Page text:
The fox, must be deceased,or as Python put it. “This fox is no more! He has ceased to be! ‘E’s expired and gone to meet ‘is maker! ‘E’s a stiff! Bereft of life, ‘e rests in peace!  ‘e’d be pushing up the daisies! ‘Is metabolic processes are now ‘istory! ‘E’s off the twig! ‘E’s kicked the bucket, ‘e’s shuffled off ‘is mortal coil, run down the curtain and joined the bleedin’ choir invisible!! THIS IS AN EX-FOX!!”

Dilemma. With only a minimum of equipment, would we make a walk, or as time was not on our side, just go with our original idea.  EE pushing through the gate sort of decided the next step.

And the forest was deadly quiet. Gone are the pardalotes, thornbills, treecreepers, honeyeaters and robins.  The usual spots were all deserted.  Not even the Rosellas we’d watched earlier were wrestling for spots, and above all the Red-rumped Parrots, not a sign.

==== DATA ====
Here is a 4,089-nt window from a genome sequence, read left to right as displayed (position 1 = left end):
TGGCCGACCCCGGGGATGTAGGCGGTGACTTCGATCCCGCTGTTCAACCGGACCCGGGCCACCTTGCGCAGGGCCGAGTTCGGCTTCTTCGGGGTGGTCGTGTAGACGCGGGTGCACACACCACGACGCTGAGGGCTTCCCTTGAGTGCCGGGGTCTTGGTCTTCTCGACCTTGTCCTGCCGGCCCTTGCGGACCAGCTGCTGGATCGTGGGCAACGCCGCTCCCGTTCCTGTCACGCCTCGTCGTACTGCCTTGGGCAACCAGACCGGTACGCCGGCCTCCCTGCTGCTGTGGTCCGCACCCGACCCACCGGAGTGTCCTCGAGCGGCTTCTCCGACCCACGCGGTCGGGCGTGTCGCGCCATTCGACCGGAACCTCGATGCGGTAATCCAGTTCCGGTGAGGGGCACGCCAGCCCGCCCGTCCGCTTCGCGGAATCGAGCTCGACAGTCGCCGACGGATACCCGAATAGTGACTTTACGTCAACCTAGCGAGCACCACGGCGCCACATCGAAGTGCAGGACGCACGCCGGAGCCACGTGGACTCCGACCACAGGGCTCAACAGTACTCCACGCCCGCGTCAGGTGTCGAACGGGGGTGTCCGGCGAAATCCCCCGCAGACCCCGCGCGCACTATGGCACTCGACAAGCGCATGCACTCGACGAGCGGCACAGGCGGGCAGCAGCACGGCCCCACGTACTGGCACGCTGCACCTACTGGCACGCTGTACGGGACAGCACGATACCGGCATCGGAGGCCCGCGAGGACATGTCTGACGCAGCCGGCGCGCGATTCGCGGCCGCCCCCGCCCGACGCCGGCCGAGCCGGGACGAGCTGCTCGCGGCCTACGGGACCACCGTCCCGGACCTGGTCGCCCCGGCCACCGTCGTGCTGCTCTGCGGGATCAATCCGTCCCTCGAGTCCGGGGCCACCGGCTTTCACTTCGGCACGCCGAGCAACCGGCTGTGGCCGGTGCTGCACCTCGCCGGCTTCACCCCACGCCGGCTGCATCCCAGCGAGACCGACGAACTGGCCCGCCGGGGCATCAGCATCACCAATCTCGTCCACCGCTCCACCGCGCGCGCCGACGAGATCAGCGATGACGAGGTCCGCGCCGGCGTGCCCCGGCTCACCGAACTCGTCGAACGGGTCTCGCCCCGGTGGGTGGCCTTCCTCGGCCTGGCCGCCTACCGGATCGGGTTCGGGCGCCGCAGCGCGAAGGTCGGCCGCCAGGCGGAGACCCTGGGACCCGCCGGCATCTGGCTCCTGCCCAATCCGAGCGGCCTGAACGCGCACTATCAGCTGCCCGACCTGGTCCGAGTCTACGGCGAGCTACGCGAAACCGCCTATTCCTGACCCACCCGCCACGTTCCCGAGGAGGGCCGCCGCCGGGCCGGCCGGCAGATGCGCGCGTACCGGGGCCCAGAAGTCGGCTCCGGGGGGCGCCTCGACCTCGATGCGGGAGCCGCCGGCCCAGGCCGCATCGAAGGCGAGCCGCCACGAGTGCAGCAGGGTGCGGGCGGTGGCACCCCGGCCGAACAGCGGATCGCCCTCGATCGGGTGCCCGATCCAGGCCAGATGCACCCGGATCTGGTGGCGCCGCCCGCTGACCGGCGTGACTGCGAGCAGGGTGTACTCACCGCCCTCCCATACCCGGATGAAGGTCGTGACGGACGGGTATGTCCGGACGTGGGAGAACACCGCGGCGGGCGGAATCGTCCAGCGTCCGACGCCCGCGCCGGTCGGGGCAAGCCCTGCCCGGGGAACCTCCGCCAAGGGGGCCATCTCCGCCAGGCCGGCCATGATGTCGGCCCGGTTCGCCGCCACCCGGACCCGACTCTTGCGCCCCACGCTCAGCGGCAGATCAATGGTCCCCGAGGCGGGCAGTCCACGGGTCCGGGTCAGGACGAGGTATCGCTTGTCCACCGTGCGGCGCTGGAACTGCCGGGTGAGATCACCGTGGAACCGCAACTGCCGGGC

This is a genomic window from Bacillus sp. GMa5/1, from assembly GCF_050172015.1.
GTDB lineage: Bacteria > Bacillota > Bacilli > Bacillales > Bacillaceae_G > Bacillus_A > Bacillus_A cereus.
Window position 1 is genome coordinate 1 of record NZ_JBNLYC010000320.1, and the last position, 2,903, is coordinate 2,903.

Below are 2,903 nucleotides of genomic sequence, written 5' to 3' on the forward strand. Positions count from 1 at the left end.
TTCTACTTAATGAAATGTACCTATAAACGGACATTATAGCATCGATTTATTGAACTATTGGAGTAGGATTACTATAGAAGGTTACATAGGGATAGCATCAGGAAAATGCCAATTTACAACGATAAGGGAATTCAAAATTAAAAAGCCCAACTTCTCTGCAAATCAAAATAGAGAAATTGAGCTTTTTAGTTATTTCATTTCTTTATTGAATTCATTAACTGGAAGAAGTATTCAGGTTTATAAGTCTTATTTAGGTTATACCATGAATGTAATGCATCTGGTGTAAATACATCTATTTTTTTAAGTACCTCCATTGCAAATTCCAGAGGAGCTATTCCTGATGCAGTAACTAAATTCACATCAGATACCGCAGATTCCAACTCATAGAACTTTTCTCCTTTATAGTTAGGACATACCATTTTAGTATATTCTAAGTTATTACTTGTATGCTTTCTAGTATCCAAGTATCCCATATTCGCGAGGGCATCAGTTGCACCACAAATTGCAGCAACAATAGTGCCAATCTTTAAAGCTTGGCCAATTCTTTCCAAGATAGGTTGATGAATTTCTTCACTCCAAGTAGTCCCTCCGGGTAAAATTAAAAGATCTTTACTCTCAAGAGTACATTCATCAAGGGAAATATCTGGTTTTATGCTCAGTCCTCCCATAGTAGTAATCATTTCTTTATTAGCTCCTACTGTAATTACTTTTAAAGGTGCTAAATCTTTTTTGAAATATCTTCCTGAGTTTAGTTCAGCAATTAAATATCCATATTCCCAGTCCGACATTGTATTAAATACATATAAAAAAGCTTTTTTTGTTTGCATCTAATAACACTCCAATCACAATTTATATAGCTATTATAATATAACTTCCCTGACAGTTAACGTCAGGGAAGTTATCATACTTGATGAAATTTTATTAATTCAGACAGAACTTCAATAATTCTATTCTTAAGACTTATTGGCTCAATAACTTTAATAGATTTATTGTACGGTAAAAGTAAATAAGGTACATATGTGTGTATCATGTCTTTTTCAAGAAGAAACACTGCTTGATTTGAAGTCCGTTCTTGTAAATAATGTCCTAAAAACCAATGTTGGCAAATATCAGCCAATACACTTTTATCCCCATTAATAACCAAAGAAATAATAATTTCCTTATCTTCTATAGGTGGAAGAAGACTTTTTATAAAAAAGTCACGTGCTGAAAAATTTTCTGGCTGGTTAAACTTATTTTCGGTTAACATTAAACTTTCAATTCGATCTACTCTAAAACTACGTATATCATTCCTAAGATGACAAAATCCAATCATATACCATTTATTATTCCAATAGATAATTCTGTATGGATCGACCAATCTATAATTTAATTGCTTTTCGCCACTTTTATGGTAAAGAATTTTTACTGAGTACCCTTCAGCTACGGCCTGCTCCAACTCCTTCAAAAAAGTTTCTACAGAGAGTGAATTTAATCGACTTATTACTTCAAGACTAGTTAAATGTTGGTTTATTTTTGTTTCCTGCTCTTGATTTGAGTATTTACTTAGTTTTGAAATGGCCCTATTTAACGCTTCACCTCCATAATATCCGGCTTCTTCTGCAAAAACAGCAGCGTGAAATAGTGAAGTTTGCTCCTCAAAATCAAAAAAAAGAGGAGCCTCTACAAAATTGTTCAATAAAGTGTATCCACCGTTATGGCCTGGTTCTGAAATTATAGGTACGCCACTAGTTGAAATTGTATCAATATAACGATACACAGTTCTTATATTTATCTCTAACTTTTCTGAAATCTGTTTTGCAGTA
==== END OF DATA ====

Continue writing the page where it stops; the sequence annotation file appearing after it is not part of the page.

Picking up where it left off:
Something has happened to the food chain in this piece of Grey Box. (I’ve seen flocks of 70 or more Flame Robins work here, what with as many thornbills, honeyeaters and the like a winter flock could be well over 100 birds. Easy to find because of the noise.
Deadly quiet.

EE was feeling well, so we ambled down the track to the famous “Three Way” Junction, or “Snake City” depending on whose telling the story.  The last of our ‘cuppa’ was finished and we were pondering the drive home, when along the top of the ridge among the old downed trees, a wing flap. Then another.  It was the old ‘Three Brothers hunting group”.  3 bold males, and a number of juveniles, and at this late stage of the season with the females starting to regroup.

Gone were thoughts of a freeway, and an early dinner and tv.